Beware of Fake WordPress CVE-2023-45124 Phishing Scam

Attacks targeting WordPress websites have been reported from time to time. Most of them target plugin vulnerabilities to invade the website and implant malicious programs for control. A recent attack, on the other hand, was entirely different. Hackers took advantage of this and exploited it. To deceive administrators into installing backdoor plugins, they falsely declare that the WordPress website has vulnerabilities and require administrators to apply “patches” as soon as possible.


The security update plugin patch CVE-2023-45124 the hacker mentioned in the phishing email was a non-existent vulnerability. This scam was exposed because it did not provide any further details about the vulnerability. If the website administrators are unaware of that and fail to verify the credibility of the information, they will be taken to a fake WordPress website after they click the download button in the email. Once the administrators download and deploy the plugin provided by the hacker, the plugin will add a malicious administrator account with the username “wpsecuritypatch”. It then sends the site URL and generated password for this user back to a C2 domain: wpgate[.]zip. The plugin will hide the malicious administrator accounts, making it difficult for website administrators to detect their traces. Additionally, it downloads a separate backdoor from wpgate[.]zip and saves it with a filename of wp-autoload.php in the webroot. This separate backdoor includes a hardcoded password that includes a file manager, a SQL Client, a PHP Console, and a Command Line Terminal, in addition to displaying server environment information. This allows attackers to maintain persistence through multiple forms of access, granting them full control over the WordPress site as well as the web user account on the server.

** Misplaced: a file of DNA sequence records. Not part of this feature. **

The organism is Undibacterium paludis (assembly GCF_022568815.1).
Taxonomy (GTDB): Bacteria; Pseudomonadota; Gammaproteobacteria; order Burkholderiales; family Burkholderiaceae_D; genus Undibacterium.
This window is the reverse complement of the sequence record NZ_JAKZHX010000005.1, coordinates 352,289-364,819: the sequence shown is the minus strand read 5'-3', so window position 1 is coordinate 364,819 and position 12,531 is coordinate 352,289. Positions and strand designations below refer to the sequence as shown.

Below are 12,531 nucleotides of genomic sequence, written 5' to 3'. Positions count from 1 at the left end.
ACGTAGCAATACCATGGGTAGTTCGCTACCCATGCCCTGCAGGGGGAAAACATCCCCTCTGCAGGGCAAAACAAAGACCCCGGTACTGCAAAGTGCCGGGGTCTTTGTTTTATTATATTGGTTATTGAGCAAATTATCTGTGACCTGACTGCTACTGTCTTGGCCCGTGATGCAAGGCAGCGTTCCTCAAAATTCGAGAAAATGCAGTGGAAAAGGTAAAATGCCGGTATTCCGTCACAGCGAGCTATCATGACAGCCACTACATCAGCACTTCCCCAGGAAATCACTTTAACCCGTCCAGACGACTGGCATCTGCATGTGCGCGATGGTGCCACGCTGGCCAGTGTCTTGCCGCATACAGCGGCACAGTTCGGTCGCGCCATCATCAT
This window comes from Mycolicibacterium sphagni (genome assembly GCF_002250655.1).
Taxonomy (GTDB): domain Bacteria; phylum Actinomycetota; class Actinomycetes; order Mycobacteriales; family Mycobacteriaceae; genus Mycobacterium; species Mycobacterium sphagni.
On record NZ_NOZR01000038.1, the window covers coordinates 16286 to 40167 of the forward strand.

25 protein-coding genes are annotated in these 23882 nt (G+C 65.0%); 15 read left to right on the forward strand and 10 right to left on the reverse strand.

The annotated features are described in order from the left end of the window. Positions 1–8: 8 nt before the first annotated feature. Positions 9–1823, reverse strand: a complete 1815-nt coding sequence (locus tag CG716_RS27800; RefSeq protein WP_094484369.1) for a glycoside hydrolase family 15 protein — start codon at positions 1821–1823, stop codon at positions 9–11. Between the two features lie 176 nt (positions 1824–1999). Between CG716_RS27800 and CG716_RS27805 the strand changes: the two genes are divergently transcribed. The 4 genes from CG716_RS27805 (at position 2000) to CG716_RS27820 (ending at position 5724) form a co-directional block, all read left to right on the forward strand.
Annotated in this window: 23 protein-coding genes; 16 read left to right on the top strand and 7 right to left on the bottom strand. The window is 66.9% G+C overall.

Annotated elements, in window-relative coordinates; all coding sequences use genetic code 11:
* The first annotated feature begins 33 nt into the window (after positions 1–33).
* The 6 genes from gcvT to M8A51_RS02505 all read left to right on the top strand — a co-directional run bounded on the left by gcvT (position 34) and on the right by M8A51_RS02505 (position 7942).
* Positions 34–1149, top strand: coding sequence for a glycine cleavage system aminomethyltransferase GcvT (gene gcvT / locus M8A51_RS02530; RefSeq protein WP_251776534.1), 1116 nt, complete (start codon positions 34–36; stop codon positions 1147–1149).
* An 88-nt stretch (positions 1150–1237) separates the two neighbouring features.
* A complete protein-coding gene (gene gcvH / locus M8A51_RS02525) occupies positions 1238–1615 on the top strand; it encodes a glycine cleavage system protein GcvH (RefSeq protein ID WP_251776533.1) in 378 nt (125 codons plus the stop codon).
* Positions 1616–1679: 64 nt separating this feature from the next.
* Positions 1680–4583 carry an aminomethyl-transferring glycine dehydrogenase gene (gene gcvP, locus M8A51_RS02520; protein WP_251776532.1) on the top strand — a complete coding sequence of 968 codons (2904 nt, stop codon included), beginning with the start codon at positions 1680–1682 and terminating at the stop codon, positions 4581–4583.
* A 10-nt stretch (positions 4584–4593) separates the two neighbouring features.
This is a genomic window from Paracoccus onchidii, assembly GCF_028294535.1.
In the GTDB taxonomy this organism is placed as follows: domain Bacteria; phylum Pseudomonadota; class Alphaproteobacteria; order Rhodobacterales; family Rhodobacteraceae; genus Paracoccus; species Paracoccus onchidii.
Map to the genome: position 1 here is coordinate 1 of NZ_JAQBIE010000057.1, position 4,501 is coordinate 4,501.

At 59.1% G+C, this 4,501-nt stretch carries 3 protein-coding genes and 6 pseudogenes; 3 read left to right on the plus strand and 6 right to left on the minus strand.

Researchers analyzed the content of the malicious code and pointed out that the hackers can use the backdoor for subsequent attacks. Possible attacks include injecting advertisements on the website, redirecting users to malicious websites, launching DDoS attacks, stealing sensitive information, or allowing hackers to blackmail administrators.
If you receive this phishing email, do not click any links, including the Unsubscribe link, or install the plugin on your site. Always make sure the email is from a legitimate company before clicking any links. When in doubt, go directly to the source rather than clicking a potentially dangerous link.